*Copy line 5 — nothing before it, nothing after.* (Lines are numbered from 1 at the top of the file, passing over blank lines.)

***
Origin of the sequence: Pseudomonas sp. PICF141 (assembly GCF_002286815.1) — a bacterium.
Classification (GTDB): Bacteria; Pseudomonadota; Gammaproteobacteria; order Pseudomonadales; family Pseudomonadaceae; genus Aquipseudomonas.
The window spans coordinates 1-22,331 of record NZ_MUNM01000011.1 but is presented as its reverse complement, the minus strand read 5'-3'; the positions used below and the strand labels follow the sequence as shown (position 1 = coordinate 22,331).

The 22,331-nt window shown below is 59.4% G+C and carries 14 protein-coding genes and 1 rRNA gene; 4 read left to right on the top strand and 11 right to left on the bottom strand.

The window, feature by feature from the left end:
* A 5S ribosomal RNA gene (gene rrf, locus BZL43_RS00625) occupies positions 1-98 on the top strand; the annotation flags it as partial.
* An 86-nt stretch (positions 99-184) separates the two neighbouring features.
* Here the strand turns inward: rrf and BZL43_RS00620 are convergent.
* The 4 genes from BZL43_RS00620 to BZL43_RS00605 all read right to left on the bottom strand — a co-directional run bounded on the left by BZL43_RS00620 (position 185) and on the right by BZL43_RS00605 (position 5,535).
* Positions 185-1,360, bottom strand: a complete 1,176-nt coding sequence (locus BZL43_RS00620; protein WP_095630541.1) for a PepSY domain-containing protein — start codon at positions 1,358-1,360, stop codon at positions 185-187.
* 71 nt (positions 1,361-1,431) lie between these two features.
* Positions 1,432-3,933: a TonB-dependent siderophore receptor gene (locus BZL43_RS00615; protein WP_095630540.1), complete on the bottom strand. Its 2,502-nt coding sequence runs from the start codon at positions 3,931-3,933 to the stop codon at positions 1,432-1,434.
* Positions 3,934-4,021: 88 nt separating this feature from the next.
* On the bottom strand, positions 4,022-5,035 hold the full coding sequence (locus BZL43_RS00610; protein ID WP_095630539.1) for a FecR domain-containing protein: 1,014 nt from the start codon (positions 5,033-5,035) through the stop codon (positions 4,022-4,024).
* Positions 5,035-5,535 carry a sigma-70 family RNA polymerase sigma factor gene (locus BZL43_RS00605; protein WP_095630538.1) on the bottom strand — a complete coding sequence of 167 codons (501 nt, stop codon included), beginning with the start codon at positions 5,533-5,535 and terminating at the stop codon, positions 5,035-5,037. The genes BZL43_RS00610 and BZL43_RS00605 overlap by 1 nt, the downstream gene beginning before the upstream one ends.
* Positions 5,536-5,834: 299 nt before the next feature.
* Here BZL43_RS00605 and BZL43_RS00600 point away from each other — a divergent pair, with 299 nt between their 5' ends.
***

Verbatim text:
The window, feature by feature from the left end: